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'Star Trek' TV shows and movies have suffered some abominably sexist moments over the years as we transition to the next generation of feminism.

The next generation of feminism: The most insufferable sexism in ‘Star Trek’

Looks like the Starfleet is finally opening up to some women taking charge, as S.J. Clarkson is set to become the first female director of a Star Trek movie. Ever. Considering there have been fourteen Star Trek movies made so far, it’s a little unbelievable that a woman has only just been given the opportunity to direct one.

Clarkson was named director of Star Trek 4 (from the current rebooted film franchise), with Variety reporting the film will involve some time traveling frolics including Captain Kirk (Chris Pine) and Spock (Zachary Quinto) running into Kirk’s father (Chris Hemsworth). Clarkson is an exciting step forward for the Star Trek movie franchise and for the Star Trek canon as a whole.

While the movies and various iterations of the Star Trek TV universe have shown moments over the years like the addition of Kate Mulgrew’s Captain Kathryn Janeway leading the crew in Star Trek: Voyager, the show and the movies have suffered some abominably sexist moments over the years that still make us cringe. Here are five of the most sexist moments in Star Trek history.

'Star Trek: The Next Generation'

5. Women use flowerpots as weapons

We have no doubt that a flowerpot is likely a fairly useful improvised weapon for dropping on an opponent’s head like an Acme anvil, particularly if you have no other combat training or weapons to speak of. However, in Star Trek: The Next Generation during a bizarre episode in which the crew of the Enterprise is cast as Robin Hood characters, Deanna Troi (Marina Sirtis) and Beverly Crusher (Gates McFadden) fight some bad guys with flowerpots.

Naturally the male crew members draw swords and engage in battle, probably because they don’t have all those female hormones and menstrual cycles holding them back. Couldn’t they have used bows and arrows? Anything else?

Deanna Troi

4. Deanna Troi’s sexy non-uniform costume

When she wasn’t smashing flowerpots over people’s heads, Deanna was the token Starfleet hottie. For the first seasons of Star Trek: The Next Generation she was also the only member of the crew who didn’t wear a Starfleet uniform and instead strutted around in what actor Sirtis once described as a “cosmic cheerleader outfit”.

The jumpsuit showed off her shapely figure and also made no sense given Starfleet regulation. By season six, the character was thankfully ordered to wear a proper uniform, which in turn meant Sirtis could do her job without having to show off her cleavage for no goddamn reason.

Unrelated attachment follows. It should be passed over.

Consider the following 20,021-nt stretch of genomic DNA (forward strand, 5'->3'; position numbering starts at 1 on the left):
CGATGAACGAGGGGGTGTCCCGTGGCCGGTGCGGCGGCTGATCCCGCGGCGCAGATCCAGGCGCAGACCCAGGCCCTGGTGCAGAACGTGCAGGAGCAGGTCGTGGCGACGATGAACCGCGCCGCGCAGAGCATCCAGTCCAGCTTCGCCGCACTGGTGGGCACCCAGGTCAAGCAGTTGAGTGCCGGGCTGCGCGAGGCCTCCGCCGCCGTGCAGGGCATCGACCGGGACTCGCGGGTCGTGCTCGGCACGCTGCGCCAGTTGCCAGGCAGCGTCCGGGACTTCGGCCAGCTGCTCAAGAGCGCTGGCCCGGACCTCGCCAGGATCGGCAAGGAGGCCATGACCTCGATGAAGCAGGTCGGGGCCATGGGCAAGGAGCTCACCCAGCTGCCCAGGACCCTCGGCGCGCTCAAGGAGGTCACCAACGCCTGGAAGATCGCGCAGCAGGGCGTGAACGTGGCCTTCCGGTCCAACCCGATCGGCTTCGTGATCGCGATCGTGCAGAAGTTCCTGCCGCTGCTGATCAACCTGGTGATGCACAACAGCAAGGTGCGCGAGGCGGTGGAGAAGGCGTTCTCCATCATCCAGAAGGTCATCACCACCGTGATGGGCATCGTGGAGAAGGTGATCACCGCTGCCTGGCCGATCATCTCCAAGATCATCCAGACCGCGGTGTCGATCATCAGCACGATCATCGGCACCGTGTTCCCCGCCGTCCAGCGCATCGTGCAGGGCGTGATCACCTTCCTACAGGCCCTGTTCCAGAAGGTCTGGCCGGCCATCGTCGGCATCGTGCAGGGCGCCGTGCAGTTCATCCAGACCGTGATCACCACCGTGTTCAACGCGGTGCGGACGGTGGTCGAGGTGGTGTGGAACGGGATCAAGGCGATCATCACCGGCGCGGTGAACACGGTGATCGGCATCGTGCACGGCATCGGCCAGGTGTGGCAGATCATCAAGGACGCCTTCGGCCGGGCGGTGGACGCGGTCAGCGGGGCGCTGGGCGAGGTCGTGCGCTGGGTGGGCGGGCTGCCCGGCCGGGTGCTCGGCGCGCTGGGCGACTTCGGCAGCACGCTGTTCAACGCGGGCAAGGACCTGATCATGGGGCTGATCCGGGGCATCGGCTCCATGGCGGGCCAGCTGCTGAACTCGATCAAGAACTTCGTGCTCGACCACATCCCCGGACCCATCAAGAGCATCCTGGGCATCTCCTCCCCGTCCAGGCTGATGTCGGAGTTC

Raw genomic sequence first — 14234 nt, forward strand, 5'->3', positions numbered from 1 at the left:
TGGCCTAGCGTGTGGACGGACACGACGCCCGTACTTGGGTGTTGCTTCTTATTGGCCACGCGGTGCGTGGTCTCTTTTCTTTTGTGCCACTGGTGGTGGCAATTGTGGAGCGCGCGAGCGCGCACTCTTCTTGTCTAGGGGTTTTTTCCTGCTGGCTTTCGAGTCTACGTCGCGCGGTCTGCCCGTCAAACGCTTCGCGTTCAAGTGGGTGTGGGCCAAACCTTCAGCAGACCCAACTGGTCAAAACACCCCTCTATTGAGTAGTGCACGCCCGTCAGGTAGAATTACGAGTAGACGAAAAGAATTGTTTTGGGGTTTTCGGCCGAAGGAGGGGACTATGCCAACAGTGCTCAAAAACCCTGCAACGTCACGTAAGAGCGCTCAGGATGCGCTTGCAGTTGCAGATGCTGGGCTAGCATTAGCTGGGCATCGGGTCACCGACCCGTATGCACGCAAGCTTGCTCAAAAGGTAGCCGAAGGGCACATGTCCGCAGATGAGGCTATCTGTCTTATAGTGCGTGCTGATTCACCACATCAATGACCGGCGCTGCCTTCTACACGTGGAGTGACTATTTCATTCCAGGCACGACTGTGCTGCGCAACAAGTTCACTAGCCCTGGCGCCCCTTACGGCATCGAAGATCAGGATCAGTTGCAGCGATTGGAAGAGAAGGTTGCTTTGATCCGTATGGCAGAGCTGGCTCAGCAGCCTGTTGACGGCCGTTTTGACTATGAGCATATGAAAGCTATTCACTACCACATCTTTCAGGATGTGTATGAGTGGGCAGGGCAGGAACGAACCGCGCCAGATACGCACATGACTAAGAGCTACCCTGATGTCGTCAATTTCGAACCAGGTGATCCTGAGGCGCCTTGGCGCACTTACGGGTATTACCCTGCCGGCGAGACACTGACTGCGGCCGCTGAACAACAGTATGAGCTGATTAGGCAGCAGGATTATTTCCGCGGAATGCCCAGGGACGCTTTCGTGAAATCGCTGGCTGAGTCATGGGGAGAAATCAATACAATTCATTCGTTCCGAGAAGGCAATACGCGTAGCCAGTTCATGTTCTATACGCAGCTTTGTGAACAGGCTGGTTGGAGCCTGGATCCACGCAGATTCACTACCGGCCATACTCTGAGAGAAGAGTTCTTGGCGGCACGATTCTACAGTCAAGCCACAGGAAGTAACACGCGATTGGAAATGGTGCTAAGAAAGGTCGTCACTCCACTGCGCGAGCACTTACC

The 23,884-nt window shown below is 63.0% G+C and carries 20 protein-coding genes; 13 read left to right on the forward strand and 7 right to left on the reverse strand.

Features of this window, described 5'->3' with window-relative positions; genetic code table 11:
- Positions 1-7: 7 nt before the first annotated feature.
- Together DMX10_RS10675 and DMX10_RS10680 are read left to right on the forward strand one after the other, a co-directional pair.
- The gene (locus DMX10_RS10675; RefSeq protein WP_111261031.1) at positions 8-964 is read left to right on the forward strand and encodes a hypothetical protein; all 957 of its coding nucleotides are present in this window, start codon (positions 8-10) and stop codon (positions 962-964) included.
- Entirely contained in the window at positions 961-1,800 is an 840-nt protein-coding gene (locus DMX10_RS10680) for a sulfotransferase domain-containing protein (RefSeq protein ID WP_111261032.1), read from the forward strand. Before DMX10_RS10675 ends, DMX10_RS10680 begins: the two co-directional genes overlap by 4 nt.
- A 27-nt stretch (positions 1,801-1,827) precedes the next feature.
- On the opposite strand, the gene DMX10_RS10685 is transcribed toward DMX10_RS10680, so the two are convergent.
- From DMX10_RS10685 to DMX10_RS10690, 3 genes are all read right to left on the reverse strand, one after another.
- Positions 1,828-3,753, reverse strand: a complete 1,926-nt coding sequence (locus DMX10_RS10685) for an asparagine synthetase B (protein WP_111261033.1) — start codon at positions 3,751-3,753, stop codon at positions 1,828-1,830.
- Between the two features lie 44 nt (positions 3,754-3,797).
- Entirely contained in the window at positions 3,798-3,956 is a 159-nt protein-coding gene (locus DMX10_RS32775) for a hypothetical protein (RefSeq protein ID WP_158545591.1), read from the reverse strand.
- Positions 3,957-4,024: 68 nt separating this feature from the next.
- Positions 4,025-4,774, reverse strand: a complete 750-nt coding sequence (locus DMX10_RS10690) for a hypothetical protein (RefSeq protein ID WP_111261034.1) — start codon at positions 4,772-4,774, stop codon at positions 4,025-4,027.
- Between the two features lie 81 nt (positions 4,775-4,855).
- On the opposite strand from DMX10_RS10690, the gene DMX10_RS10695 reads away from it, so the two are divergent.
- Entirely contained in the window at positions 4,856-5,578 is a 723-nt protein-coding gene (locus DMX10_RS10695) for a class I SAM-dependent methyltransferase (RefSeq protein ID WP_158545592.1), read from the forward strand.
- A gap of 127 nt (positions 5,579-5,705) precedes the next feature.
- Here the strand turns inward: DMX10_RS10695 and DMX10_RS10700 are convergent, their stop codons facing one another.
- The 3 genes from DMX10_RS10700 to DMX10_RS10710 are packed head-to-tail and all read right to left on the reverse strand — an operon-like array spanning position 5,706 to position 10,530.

Persis Khambatta as Ilia

3. Captain Kirk chooses a preposterous wardrobe for a Deltan navigator

In Star Trek: The Motion Picture, it turns out that Ilia (Persis Khambatta) has been turned into a probe and reappears in her own quarters completely naked. That’s not so bad and neither is Captain Kirk’s (William Shatner) chivalrous decision to use the console by the sonic shower she’s in to program some clothes for her. What a nice man!

Except he chooses the most ludicrous outfit possible: an extraordinarily tiny robe and a pair of high heels. So practical! So comfortable! Worse still, the character is then forced to wear this outfit for the rest of the movie.

Elaan of Troyius

2. A female planetary leader is threatened with a spanking

In the original series, Elaan of Troyius rocks up to the ship with a bad attitude in tow. Turns out big man Captain Kirk is ready to teach her a lesson she’ll never forget via “an ancient Earth custom called a spanking.” We couldn’t make this up if we tried.

Worse still, once Elaan chills a little and starts crying, the chemicals in her tears get Kirk all hot and horny and he (predictably) falls in love with her, causing Elaan to seductively purr, “Captain, that ancient Earth custom called spanking, what is it?” In space, no one can hear you barf.

1. Spock implies that evil, rapey Kirk was even sexier than normal Kirk

In the episode “The Enemy Within” in which Captain Kirk is split into a good version of himself and an evil one, the evil one attempts to rape Yeoman Janice Rand. It’s a galling ordeal and one that no crew member seems to understand the full weight of. Particularly Spock (Leonard Nimoy), who quizzically raises an eyebrow and asks, “The imposter had some interesting qualities, wouldn’t you say, Yeoman?” No, Spock, she wouldn’t!

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  • While TNG had lots of cringe sexist moments, I still that the writer’s treatment of Lwaxana Troi takes the cake when it comes to treatment of women.
    Number two on my list is almost all of Riker’s relationships with women. As the person most responsible most of all for assignments, promotions, evaluations of crew performance, etc, it’s a huge conflict for him to date any of his underlings. Yet, he seems to balance his time between being an officer and hitting on female members of the crew with very little repercussions.

    March 28, 2023

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